Just two months ago, the Ford Super Duty roof lawsuit resulted in a $1.7 billion punitive damage award against the automaker, and now both sides are continuing the legal battle.
In August 2022, a Georgia jury awarded $1.7 billion in punitive damages to the family of Melvin and Voncile Hill, who were killed when the roof of their 2002 F-250 SuperDuty collapsed in a rollover accident. Attorneys for the family showed the roof on these trucks failed in the company’s own internal testing and that Ford engineers developed a stronger roof for its Super Duty pickups in 2004 but that roof wasn’t used in trucks sold to customers until the 2017 model year, according to court documents.
Since this decision, things have gotten even more complicated.
Naturally, Ford has defended its position, and its legal team has asked for a new trial.
According to the Wall Street Journal, Ford isn’t expected to get a new trial even though the legal team has said it was barred from sharing important documents.
Ford’s legal team contends the roof structure in the 2014 was stronger than its peers, and it was actually a safe truck. The team claims the judge barred the company from providing evidence on this point and thereby was effectively prevented from defending themselves.
Also, the automaker’s legal team says it wasn’t able to provide evidence showing other factors resulting in the fatalities such as the occupants weren’t wearing seat belts properly and they were using truck tires with incorrect load ratings, which lead to tire ruptures and the crash.
A legal expert also said the punitive damage amount will likely be reduced.
“It’s a headline-grabbing sum, but it will never come to pass,” Nora Freeman Engstrom, law professor at Stanford University told the WSJ.
She further explained punitive damages should be no more than nine times as high as the compensatory damages, which in this case totaled $24 million.
Defendants update their lawsuit
The Hagens Berman law firm representing the owners says they have updated their filing as well.
An amended class-action complaint was filed on September 27, 2022, in the U.S. District Court for the Eastern District of Michigan shows a “timeline of repeatedly downgraded steel components and removal of key structures” in Ford’s Super Duty pickup trucks.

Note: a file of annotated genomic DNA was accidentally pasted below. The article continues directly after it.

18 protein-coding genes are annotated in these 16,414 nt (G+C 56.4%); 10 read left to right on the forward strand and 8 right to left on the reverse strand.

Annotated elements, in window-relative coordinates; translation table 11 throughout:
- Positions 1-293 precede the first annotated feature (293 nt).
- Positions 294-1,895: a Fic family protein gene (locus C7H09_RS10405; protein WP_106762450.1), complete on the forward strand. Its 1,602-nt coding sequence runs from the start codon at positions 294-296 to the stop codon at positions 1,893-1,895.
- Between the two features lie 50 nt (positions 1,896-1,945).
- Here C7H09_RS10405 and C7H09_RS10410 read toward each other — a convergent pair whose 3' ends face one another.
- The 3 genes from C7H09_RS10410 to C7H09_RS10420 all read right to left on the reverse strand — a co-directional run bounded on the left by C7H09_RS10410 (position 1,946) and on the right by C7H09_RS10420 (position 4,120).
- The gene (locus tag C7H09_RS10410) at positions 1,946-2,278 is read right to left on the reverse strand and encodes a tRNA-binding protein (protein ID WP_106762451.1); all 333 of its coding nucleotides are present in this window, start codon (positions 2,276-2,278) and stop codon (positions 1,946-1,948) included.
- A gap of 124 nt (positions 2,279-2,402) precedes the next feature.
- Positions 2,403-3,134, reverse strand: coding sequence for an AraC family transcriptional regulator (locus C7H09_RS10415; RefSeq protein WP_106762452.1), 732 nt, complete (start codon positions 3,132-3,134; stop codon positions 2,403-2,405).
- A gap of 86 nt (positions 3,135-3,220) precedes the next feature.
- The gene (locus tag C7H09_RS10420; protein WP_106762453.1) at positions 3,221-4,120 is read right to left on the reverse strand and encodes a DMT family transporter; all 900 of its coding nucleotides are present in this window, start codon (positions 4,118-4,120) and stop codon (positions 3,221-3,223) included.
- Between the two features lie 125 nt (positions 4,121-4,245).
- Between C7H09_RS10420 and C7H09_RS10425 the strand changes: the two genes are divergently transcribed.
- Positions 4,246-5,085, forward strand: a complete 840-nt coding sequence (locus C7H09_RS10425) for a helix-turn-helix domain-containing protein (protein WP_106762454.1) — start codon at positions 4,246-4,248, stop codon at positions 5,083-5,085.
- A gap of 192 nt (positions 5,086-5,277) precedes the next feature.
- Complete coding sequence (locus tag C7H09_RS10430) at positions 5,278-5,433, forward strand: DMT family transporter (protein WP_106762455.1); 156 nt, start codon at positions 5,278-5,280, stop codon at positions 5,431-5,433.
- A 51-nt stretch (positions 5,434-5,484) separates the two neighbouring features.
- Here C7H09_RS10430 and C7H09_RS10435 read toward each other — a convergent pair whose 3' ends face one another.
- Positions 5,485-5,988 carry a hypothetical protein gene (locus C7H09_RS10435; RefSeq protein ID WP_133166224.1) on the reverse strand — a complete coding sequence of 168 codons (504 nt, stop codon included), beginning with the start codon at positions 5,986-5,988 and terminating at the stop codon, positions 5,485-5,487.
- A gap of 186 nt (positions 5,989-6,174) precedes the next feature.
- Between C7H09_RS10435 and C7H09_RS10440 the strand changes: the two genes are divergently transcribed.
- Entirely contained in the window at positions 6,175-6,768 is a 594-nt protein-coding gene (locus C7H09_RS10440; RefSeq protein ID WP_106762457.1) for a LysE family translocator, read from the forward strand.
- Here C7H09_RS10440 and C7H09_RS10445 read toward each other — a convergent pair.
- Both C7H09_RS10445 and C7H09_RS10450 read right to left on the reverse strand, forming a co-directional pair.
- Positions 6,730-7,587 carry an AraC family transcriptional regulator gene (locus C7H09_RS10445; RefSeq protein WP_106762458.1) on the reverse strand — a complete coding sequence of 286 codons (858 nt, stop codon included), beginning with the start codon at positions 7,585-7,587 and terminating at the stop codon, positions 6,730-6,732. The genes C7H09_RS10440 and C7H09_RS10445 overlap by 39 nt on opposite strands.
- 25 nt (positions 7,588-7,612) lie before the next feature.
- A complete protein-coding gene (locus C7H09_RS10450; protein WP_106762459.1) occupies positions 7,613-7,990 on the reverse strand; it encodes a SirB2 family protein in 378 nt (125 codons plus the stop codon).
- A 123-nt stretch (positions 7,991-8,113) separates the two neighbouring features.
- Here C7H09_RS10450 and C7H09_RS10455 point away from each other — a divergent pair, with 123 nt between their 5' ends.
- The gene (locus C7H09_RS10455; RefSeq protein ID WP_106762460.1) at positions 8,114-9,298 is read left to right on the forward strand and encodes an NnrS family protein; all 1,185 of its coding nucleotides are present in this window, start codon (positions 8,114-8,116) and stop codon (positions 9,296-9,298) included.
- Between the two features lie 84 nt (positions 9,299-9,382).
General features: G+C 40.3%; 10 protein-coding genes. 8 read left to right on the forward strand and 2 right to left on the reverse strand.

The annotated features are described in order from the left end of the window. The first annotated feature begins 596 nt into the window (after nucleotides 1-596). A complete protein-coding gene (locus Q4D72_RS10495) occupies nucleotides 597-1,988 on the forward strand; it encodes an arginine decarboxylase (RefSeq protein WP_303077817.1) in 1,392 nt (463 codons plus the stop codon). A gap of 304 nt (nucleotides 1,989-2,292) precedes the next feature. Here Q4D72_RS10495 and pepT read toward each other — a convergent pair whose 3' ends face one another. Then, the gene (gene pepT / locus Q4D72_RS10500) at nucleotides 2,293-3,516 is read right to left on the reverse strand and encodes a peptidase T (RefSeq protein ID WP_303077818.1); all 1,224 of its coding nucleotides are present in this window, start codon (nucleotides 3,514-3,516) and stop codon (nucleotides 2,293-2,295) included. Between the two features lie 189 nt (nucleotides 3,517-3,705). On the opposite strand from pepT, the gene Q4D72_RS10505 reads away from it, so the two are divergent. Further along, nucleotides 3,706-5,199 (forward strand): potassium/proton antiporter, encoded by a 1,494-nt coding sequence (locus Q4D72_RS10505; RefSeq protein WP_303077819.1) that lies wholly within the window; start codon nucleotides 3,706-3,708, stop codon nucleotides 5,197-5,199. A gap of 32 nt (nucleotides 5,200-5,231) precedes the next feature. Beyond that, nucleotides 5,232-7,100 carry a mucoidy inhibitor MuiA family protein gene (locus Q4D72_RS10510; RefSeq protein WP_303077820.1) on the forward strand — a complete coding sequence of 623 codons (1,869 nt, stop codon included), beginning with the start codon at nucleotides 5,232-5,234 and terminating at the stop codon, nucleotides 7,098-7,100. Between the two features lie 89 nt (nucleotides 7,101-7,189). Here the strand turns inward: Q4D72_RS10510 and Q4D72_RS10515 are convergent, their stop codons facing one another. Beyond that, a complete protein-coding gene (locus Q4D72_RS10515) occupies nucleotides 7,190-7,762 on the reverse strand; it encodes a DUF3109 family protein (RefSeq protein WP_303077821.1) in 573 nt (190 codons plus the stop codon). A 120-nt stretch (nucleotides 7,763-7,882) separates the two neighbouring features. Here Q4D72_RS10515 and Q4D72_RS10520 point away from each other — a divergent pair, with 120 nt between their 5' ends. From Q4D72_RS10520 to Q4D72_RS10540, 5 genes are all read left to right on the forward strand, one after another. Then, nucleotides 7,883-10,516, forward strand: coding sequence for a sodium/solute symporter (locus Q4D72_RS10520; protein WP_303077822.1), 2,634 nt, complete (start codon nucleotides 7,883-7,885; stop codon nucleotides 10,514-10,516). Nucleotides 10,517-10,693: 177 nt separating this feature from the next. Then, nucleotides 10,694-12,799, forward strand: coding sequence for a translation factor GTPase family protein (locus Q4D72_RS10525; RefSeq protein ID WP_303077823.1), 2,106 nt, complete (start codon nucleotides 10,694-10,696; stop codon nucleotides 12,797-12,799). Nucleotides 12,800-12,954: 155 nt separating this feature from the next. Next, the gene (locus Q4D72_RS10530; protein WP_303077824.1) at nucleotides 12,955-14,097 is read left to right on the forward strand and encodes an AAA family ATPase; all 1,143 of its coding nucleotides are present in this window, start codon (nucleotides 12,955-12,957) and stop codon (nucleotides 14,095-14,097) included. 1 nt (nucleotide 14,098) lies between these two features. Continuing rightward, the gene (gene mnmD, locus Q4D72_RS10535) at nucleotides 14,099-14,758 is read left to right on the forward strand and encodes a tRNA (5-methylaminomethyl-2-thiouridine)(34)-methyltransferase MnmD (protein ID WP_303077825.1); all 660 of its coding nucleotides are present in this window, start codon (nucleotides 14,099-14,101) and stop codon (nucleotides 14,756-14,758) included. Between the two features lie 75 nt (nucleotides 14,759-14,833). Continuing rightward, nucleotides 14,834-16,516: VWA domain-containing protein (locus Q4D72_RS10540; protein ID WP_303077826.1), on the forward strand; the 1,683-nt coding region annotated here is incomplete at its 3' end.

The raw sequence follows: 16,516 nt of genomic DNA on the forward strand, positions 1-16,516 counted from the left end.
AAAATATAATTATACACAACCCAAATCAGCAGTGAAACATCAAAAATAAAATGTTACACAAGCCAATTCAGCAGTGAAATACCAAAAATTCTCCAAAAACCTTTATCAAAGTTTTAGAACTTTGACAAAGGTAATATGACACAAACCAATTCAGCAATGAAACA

Lawyers for the firm claim the roof was weakened due to cost-saving measures from the automaker putting drivers in real danger in a rollover accident. Plus, the firm says the automaker has stated it has so far identified 162 lawsuits and 83 similar incidents of roof crush involving 1999-2016 Super Duty trucks.
Specifically, the law firm says several key structural changes lead to the problem such as: deletion of a windshield outer, deletion of the front header outer, downgage of the steel in the windshield header inner as well as the roof bows, rear door vertical beams and the A-Pillar.
Plus, the amended lawsuit claims: “Ford downgraded the steel in another structural pillar from Boron steel (which is multiple times stronger than normal steel) to mild steel. The lawsuit states that Ford has no test results to show what affect the downgages and changes in roof and door structure had on roof crush strength.”
If you own or lease a 1999 – 2016 Ford Super Duty pickup truck, contact Hagens Berman to find out more about this issue.
The bottom line
More court room drama for this ongoing dispute is likely push any punitive damage awards to owners further away. With the size of the punitive damage award, it is easy to think this will take years to fully resolve.